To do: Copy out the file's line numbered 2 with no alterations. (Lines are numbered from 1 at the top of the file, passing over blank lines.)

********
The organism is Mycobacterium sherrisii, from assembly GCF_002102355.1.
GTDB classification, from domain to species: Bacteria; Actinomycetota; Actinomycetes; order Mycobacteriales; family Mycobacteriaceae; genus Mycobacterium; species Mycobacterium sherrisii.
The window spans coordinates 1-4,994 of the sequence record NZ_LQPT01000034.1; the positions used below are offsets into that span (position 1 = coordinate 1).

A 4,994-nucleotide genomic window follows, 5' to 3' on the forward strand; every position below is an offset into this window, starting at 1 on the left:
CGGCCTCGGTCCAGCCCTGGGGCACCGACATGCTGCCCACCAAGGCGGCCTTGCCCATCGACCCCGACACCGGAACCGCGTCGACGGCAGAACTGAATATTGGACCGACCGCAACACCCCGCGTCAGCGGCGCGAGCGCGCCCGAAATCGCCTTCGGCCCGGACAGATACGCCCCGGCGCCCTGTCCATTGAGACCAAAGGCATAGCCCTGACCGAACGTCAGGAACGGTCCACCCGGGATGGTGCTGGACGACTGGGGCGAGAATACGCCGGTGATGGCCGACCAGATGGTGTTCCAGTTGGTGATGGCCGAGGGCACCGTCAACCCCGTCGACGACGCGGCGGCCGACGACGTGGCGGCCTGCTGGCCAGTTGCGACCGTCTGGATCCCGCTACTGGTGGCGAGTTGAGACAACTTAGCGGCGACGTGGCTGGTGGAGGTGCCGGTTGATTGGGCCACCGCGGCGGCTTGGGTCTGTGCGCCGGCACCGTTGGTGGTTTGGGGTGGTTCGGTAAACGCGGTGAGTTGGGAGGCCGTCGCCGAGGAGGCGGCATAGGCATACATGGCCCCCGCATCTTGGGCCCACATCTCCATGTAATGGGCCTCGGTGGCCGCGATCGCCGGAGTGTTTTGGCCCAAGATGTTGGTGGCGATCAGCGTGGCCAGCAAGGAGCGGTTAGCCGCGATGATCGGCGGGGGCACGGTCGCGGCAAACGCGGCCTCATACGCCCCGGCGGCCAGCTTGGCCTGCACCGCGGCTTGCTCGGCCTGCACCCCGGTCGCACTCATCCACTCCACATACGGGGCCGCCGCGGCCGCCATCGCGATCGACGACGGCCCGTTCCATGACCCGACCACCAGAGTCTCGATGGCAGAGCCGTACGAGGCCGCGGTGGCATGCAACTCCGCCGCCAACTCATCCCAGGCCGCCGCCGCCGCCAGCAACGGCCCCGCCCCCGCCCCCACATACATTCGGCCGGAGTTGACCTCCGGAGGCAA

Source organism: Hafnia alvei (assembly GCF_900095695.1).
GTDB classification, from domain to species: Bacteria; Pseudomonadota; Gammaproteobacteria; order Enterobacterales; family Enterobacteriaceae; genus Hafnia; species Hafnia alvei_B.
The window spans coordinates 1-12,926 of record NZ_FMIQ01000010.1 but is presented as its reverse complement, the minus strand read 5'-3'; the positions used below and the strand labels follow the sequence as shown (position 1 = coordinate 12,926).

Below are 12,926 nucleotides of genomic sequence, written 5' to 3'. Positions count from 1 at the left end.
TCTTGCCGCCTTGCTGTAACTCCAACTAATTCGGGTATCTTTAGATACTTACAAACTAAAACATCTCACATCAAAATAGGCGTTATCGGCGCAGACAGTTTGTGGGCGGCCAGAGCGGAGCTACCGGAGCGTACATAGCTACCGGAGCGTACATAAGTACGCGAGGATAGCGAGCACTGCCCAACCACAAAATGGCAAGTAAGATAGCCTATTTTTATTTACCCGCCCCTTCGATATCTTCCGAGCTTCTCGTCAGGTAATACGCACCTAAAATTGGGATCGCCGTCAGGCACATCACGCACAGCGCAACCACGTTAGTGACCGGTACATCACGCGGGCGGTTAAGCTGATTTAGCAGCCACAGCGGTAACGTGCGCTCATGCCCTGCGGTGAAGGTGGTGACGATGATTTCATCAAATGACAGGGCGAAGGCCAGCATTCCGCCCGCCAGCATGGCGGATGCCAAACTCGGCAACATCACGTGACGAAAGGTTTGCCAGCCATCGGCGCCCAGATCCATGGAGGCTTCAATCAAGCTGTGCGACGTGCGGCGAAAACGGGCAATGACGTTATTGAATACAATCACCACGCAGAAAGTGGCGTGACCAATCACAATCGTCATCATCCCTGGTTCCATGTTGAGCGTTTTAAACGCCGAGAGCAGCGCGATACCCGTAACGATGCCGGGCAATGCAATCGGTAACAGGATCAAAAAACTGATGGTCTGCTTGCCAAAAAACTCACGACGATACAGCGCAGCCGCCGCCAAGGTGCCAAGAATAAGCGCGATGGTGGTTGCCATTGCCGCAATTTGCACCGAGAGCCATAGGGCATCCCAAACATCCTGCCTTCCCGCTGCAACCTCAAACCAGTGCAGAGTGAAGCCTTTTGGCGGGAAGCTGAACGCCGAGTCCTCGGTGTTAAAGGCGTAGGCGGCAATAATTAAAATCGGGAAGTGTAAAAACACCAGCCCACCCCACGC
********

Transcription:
GTDB classification, from domain to species: Bacteria; Actinomycetota; Actinomycetes; order Mycobacteriales; family Mycobacteriaceae; genus Mycobacterium; species Mycobacterium sherrisii.